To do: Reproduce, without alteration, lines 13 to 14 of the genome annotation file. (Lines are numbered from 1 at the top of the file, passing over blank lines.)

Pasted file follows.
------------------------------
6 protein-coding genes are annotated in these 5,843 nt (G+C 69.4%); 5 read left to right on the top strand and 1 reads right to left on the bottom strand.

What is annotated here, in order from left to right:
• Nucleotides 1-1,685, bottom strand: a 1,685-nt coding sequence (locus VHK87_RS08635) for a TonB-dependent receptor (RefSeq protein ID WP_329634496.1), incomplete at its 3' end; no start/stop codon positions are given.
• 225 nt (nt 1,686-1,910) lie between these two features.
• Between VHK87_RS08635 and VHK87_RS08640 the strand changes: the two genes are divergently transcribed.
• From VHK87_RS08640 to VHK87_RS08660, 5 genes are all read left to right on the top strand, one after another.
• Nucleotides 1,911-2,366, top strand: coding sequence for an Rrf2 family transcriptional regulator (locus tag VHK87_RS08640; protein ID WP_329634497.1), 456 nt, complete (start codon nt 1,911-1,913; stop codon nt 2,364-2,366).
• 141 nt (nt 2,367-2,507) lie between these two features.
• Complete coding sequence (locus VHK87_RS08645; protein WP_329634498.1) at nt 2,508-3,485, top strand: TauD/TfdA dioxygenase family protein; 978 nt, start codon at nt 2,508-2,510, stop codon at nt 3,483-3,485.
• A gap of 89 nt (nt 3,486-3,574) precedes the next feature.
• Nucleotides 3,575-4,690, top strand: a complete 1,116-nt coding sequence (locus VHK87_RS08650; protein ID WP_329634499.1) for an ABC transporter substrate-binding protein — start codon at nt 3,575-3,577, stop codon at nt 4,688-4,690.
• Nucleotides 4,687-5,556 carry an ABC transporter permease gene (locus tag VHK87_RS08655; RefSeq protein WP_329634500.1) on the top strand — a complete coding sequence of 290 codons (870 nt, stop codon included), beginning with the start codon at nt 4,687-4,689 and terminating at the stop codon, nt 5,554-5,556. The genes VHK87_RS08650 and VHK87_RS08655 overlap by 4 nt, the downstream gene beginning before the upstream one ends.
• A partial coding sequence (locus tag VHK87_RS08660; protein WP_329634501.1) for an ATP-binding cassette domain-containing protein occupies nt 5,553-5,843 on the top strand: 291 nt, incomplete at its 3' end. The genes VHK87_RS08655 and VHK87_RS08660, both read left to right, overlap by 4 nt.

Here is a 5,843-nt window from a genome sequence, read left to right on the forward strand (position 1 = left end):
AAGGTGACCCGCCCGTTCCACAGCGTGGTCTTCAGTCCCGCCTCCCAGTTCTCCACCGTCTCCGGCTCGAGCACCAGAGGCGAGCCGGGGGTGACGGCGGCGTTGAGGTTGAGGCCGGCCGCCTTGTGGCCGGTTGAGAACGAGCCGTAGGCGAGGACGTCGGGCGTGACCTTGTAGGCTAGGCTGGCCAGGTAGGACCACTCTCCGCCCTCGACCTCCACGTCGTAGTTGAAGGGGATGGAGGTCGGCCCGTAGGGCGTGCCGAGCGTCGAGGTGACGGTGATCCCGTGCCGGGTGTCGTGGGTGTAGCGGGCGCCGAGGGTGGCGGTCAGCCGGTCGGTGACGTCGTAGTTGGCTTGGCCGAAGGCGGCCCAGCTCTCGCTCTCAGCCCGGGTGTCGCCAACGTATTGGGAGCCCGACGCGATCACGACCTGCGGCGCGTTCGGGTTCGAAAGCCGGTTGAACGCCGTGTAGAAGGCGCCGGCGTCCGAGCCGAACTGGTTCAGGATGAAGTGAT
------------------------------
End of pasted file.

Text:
• A partial coding sequence (locus tag VHK87_RS08660; protein WP_329634501.1) for an ATP-binding cassette domain-containing protein occupies nt 5,553-5,843 on the top strand: 291 nt, incomplete at its 3' end. The genes VHK87_RS08655 and VHK87_RS08660, both read left to right, overlap by 4 nt.

Here is a 5,843-nt window from a genome sequence, read left to right on the forward strand (position 1 = left end):